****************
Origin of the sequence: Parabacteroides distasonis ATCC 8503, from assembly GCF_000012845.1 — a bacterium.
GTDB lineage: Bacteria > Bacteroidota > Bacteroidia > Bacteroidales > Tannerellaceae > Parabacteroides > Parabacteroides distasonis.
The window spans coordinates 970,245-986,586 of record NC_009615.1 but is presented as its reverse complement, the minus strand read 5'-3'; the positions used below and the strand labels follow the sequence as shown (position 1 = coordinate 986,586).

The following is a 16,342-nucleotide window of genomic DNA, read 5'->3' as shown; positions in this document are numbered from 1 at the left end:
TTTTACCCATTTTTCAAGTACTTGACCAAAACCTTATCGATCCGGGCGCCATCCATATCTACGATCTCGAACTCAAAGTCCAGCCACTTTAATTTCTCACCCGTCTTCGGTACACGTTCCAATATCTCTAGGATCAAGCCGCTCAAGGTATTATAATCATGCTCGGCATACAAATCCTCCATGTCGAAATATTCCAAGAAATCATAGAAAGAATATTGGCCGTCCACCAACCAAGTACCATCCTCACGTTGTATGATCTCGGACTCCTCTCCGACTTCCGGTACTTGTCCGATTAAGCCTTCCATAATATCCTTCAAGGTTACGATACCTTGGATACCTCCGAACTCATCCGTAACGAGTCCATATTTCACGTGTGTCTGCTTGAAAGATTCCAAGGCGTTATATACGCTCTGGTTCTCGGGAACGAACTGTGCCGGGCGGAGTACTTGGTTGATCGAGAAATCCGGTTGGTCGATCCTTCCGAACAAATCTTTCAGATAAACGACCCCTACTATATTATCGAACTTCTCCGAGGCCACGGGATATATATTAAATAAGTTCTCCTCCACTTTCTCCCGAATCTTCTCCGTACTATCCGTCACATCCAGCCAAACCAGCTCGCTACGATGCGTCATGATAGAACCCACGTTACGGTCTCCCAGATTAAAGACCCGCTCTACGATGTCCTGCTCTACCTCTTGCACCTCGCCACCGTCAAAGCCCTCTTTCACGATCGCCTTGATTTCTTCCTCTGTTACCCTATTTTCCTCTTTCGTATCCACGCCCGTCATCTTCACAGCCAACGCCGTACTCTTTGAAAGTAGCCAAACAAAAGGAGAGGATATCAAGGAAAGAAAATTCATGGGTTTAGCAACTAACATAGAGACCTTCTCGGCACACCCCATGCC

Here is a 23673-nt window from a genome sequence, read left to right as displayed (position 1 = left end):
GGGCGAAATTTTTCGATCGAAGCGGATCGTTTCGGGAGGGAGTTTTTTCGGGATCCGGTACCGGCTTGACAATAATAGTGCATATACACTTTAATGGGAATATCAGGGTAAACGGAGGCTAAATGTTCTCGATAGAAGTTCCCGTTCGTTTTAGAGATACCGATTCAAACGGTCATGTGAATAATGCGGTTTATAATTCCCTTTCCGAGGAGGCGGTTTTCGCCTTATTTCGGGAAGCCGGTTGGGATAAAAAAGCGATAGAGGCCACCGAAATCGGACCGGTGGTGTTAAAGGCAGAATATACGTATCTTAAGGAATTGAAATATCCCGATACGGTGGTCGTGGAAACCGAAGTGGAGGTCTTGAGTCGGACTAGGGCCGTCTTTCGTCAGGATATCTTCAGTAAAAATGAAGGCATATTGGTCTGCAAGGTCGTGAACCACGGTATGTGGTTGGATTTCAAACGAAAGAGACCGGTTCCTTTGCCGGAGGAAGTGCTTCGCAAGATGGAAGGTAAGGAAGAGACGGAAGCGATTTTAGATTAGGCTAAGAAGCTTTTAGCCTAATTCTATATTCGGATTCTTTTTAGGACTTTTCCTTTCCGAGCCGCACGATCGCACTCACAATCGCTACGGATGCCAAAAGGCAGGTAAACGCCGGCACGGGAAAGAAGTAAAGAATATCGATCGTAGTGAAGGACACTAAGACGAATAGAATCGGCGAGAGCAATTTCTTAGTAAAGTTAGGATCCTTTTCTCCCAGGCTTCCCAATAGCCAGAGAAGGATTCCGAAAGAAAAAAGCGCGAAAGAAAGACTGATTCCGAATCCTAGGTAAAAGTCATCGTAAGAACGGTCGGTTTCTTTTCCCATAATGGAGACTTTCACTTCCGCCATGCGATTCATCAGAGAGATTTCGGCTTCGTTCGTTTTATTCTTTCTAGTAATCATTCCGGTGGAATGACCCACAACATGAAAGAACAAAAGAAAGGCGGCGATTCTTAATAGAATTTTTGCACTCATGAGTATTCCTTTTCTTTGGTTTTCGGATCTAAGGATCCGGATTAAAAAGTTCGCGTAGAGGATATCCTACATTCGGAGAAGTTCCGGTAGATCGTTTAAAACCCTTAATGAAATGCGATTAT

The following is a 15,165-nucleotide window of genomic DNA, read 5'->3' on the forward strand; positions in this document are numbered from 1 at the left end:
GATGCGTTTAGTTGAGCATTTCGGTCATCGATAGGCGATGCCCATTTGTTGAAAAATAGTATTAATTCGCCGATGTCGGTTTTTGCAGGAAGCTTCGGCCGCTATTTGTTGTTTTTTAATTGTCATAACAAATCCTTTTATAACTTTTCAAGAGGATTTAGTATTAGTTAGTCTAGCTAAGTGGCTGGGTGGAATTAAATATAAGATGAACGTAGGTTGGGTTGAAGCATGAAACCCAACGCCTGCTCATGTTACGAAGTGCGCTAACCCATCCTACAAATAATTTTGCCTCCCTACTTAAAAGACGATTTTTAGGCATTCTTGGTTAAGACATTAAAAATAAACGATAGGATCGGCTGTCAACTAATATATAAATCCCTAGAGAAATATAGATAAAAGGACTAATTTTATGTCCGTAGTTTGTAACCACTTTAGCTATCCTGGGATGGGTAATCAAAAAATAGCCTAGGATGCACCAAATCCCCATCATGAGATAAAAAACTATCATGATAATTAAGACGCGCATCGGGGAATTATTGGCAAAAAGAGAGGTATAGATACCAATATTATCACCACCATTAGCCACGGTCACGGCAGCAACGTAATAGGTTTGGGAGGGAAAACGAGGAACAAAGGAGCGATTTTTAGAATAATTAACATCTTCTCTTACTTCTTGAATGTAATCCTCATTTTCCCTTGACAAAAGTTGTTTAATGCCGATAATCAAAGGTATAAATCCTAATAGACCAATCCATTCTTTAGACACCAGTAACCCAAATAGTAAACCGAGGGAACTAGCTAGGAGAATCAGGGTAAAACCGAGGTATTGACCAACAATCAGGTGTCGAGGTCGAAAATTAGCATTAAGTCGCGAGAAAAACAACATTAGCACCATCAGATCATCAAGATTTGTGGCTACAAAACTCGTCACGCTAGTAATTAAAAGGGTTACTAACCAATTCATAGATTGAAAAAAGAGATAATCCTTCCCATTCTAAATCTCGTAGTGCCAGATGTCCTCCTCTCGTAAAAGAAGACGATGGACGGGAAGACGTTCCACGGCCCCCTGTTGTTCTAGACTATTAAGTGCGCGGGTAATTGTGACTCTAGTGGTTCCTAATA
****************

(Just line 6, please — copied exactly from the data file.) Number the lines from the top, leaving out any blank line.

Here is a 23673-nt window from a genome sequence, read left to right as displayed (position 1 = left end):